Please use this identifier to cite or link to this item:
Full metadata record
DC FieldValueLanguage
dc.contributor.authorTaggart, Johnen_UK
dc.contributor.authorBron, Jamesen_UK
dc.contributor.authorMartin, Sam A Men_UK
dc.contributor.authorSeear, Paul Jen_UK
dc.contributor.authorHoyheim, Bjornen_UK
dc.contributor.authorTalbot, Richard Ten_UK
dc.contributor.authorCarmichael, Stephen Nen_UK
dc.contributor.authorVilleneuve, Laureen_UK
dc.contributor.authorSweeney, Glen Een_UK
dc.contributor.authorHoulihan, Dominic Fen_UK
dc.contributor.authorSecombes, Christopher Jen_UK
dc.contributor.authorTocher, Douglas Ren_UK
dc.contributor.authorTeale, Alan Jen_UK
dc.description.abstractThe origins, design, fabrication and performance of an Atlantic salmon microarray are described. The microarray comprises 16 950 Atlantic salmon-derived cDNA features, printed in duplicate and mostly sourced from pre-existing expressed sequence tag (EST) collections [SALGENE and salmon genome project (SGP)] but also supplemented with cDNAs from suppression subtractive hybridization libraries and candidate genes involved in immune response, protein catabolism, lipid metabolism and the parr–smolt transformation. A preliminary analysis of a dietary lipid experiment identified a number of genes known to be involved in lipid metabolism. Significant fold change differences (as low as 1.2x) were apparent from the microarray analysis and were confirmed by quantitative real-time polymerase chain reaction analysis. The study also highlighted the potential for obtaining artefactual expression patterns as a result of cross-hybridization of similar transcripts. Examination of the robustness and sensitivity of the experimental design employed demonstrated the greater importance of biological replication over technical (dye flip) replication for identification of a limited number of key genes in the studied system. The TRAITS (TRanscriptome Analysis of Important Traits of Salmon)–salmon genome project microarray has been proven, in a number of studies, to be a powerful tool for the study of key traits of Atlantic salmon biology. It is now available for use by researchers in the wider scientific community.en_UK
dc.publisherWiley-Blackwell / The Fisheries Society of the British Islesen_UK
dc.relationTaggart J, Bron J, Martin SAM, Seear PJ, Hoyheim B, Talbot RT, Carmichael SN, Villeneuve L, Sweeney GE, Houlihan DF, Secombes CJ, Tocher DR & Teale AJ (2008) A description of the origins, design and performance of the TRAITS-SGP Atlantic salmon Salmo salar L. cDNA microarray. Journal of Fish Biology, 72 (9), pp. 2071-2094.;
dc.rightsRights according to Exclusive Licence Form:; Published in Journal of Fish Biology by Wiley-Blackwell / The Fisheries Society of the British Isles. Journal of Fish Biology, Volume 72, Issue 9, June 2008, pp. 2071 – 2094.; This article is the author's final, refereed version. The definitive version is available at www.blackwellsynergy.comen_UK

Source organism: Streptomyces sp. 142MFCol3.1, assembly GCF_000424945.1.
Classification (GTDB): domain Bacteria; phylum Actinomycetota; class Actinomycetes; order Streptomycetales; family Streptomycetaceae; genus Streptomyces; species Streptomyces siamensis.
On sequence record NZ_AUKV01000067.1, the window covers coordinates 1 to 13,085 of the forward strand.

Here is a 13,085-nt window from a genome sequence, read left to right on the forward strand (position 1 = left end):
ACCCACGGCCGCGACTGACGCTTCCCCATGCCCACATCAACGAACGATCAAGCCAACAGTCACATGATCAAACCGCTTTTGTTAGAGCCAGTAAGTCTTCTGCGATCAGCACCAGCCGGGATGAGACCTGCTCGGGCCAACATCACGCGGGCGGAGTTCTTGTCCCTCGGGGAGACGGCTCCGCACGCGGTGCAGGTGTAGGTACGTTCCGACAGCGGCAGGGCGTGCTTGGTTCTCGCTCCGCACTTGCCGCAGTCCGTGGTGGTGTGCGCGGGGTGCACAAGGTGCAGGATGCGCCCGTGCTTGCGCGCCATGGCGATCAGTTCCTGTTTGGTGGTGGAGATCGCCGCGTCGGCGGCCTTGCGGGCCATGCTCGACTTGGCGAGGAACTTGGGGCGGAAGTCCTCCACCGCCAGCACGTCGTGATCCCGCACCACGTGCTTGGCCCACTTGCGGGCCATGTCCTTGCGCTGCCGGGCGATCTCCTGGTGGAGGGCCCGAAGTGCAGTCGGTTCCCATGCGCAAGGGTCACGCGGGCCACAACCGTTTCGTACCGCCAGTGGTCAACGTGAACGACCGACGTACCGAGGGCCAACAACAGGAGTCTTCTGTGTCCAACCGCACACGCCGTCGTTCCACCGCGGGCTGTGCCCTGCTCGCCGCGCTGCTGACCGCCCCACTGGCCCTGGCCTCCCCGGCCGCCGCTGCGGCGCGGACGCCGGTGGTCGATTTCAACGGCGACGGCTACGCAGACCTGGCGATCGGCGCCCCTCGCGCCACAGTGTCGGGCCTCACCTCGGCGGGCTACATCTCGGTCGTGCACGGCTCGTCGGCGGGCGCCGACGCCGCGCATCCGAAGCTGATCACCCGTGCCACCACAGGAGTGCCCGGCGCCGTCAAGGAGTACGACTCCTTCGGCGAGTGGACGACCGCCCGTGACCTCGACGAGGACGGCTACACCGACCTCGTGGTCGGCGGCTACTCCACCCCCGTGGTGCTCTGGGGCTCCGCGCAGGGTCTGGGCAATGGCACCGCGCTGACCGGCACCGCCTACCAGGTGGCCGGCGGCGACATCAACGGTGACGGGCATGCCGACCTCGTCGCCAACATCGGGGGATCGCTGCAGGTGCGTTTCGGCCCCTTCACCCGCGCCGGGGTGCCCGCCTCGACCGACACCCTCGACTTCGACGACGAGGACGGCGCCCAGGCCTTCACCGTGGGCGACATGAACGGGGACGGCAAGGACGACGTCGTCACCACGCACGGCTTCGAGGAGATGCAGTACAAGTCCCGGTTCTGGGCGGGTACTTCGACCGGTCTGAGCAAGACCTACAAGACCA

dc.subjectAtlantic salmonen_UK
dc.subjectDNA microarrayen_UK
dc.subjectgene expressionen_UK
dc.subjectlipid metabolismen_UK
dc.subjectimmune responseen_UK
dc.titleA description of the origins, design and performance of the TRAITS-SGP Atlantic salmon Salmo salar L. cDNA microarrayen_UK
dc.typeJournal Articleen_UK
dc.rights.embargoreason[taggart et al 2008.pdf] Publisher requires a 24 month embargo period after publicationen_UK
dc.rights.embargoreason[Taggart et al TRAITS paper.pdf] Publisher requires a 24 month embargo period after publicationen_UK
dc.citation.jtitleJournal of Fish Biologyen_UK
dc.type.statusAM - Accepted Manuscripten_UK
dc.type.statusAM - Accepted Manuscripten_UK
dc.contributor.affiliationInstitute of Aquacultureen_UK
dc.contributor.affiliationInstitute of Aquacultureen_UK
dc.contributor.affiliationUniversity of Aberdeenen_UK
dc.contributor.affiliationCardiff Universityen_UK
dc.contributor.affiliationNorwegian School of Veterinary Scienceen_UK
dc.contributor.affiliationRoslin Instituteen_UK
dc.contributor.affiliationUniversity of Edinburghen_UK
dc.contributor.affiliationInstitute of Aquacultureen_UK
dc.contributor.affiliationCardiff Universityen_UK
dc.contributor.affiliationUniversity of Aberdeenen_UK
dc.contributor.affiliationUniversity of Aberdeenen_UK
dc.contributor.affiliationInstitute of Aquacultureen_UK
dc.contributor.affiliationUniversity of Stirlingen_UK
rioxxterms.apcnot requireden_UK
rioxxterms.typeJournal Article/Reviewen_UK
local.rioxx.authorTaggart, John|0000-0002-3843-9663en_UK
local.rioxx.authorBron, James|0000-0003-3544-0519en_UK
local.rioxx.authorMartin, Sam A M|en_UK
local.rioxx.authorSeear, Paul J|en_UK
local.rioxx.authorHoyheim, Bjorn|en_UK
local.rioxx.authorTalbot, Richard T|en_UK
local.rioxx.authorCarmichael, Stephen N|en_UK
local.rioxx.authorVilleneuve, Laure|en_UK
local.rioxx.authorSweeney, Glen E|en_UK
local.rioxx.authorHoulihan, Dominic F|en_UK
local.rioxx.authorSecombes, Christopher J|en_UK
local.rioxx.authorTocher, Douglas R|0000-0002-8603-9410en_UK
local.rioxx.authorTeale, Alan J|en_UK
local.rioxx.projectInternal Project|University of Stirling|
local.rioxx.filenameTaggart et al TRAITS paper.pdfen_UK
Appears in Collections:Aquaculture Journal Articles

Files in This Item:
File Description SizeFormat 
taggart et al 2008.pdfFulltext - Accepted Version382.78 kBAdobe PDFView/Open
Taggart et al TRAITS paper.pdfFulltext - Accepted Version443.93 kBAdobe PDFView/Open

This item is protected by original copyright

Items in the Repository are protected by copyright, with all rights reserved, unless otherwise indicated.

The metadata of the records in the Repository are available under the CC0 public domain dedication: No Rights Reserved

If you believe that any material held in STORRE infringes copyright, please contact providing details and we will remove the Work from public display in STORRE and investigate your claim.